According to his legal complaint, Tennes had a “civil” discussion with the women, and said his venue didn’t host same-sex weddings because of his religious beliefs. But he referred the women to an orchard that held same-sex weddings. In 2015, the two women were married at another orchard. On Aug. 22, 2016, one of them wrote a Facebook post discouraging consumers from doing business with Country Mill. In response, Tennes initially said the farm would cease holding any weddings, writing on Facebook:
After this post, the East Lansing official asked Tennes not to sell produce at the market, saying he feared protests.
Tennes did anyway, and no protest occurred, according to the lawsuit.
In December, Tennes announced on Facebook that Country Mill would resume holding weddings:
This past fall our family farm stopped booking future wedding ceremonies at our orchard until we could devote the appropriate time to review our policies and how we respectfully communicate and express our beliefs. The Country Mill engages in expressing its purpose and beliefs through the operation of its business and it intentionally communicates messages that promote its owners’ beliefs and declines to communicate messages that violate those beliefs.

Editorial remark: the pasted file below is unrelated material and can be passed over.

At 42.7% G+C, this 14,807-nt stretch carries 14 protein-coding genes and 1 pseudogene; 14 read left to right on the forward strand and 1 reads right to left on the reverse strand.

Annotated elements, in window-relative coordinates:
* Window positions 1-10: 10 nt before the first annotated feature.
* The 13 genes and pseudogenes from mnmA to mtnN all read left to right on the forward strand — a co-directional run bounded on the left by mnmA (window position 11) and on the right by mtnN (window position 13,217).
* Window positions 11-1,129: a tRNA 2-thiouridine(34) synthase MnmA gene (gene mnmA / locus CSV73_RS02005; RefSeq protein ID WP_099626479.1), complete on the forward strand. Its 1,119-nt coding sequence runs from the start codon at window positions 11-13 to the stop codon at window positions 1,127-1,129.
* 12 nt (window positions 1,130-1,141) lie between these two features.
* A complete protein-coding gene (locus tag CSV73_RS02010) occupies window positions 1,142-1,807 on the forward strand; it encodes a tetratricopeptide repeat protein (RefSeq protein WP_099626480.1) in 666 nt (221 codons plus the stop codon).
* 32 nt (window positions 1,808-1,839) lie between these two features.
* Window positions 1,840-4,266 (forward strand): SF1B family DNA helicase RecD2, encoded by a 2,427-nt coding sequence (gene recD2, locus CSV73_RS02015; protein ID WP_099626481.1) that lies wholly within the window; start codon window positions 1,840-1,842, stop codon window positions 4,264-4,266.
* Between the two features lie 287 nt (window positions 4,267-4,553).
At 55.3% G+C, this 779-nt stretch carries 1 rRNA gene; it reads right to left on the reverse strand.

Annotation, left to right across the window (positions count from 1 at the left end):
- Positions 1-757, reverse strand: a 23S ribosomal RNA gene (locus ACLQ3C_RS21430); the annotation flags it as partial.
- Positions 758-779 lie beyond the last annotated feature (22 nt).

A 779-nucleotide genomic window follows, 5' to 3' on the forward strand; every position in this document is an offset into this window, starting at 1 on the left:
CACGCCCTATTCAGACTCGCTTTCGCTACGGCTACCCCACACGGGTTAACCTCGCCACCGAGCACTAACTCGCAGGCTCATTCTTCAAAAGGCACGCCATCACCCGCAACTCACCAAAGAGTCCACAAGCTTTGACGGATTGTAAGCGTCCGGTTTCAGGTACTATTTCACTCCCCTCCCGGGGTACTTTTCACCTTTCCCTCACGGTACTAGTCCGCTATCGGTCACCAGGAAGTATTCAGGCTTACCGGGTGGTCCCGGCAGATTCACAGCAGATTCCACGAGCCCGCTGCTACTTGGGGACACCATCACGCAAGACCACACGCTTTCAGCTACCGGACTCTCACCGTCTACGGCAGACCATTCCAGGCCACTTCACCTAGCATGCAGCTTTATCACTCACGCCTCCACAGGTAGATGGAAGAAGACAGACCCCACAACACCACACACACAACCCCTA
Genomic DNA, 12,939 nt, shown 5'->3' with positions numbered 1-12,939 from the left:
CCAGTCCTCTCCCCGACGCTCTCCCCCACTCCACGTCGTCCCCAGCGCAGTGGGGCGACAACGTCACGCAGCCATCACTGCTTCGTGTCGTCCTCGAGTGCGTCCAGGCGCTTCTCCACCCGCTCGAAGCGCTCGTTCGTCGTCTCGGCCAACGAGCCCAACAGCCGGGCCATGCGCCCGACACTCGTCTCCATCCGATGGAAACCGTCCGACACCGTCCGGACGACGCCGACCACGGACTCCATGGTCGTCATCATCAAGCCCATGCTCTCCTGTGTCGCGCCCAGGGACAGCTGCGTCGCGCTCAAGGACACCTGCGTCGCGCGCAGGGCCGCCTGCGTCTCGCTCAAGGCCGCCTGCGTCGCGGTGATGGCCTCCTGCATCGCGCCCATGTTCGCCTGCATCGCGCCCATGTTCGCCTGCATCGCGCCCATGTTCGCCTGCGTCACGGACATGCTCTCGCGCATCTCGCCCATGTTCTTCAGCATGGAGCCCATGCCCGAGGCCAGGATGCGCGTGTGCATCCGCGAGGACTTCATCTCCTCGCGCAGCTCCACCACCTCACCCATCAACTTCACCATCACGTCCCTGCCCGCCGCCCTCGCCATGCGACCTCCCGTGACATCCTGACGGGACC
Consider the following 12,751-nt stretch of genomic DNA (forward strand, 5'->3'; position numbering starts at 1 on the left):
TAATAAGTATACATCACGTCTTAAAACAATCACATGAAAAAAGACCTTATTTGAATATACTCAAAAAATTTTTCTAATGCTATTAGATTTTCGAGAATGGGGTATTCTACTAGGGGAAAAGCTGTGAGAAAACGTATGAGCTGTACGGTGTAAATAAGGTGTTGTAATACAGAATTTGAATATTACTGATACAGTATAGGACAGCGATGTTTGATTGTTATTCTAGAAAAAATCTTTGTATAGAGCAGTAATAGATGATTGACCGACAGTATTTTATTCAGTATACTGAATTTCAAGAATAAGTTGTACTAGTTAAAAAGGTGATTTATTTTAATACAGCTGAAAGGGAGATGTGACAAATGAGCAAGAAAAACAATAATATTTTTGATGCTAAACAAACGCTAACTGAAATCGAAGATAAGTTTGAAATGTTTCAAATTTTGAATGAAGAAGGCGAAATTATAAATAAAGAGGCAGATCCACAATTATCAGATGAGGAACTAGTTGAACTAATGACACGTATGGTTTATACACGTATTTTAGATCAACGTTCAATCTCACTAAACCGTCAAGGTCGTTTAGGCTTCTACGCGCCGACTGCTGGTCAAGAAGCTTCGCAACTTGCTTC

The Country Mill family and its staff have and will continue to participate in hosting the ceremonies held at our orchard. It remains our deeply held religious belief that marriage is the union of one man and one woman and Country Mill has the First Amendment right to express and act upon its beliefs. For this reason, Country Mill reserves the right to deny a request for services that would require it to communicate, engage in, or host expression that violates the owners’ sincerely held religious beliefs and conscience.
Furthermore, it remains our religious belief that all people should be treated with respect and dignity regardless of their beliefs or background. We appreciate the tolerance offered to us specifically regarding our participation in hosting wedding ceremonies at our family farm.
East Lansing city officials determined that these public statements violated the city’s 1972 human relations ordinance prohibiting discrimination. That law was the first in the state to recognize sexual orientation as a protected class from discrimination. But this brought up a jurisdictional issue on top of First Amendment concerns, the farmer’s lawsuit says.
East Lansing, the complaint says, “has no authority to enforce its ordinance based on Tennes’ religious beliefs and their impact on how he operates Country Mill.” The farm, it says, is 22 miles outside the city. The lawsuit also notes that the city has not taken action against a vendor that promoted same-sex marriage.
In March, East Lansing sent Tennes a letter denying Country Mill’s application to be a vendor at the 2017 farmers market:
It was brought to our attention that the Country Mill’s general business practices do not comply with East Lansing’s civil rights ordinances and public policy against discrimination as set forth in Chapter 22 of the City Code and outlined in the 2017 market vendor guidelines.
“As such,” the letter reads, “Country Mill’s presence as a vendor is prohibited.”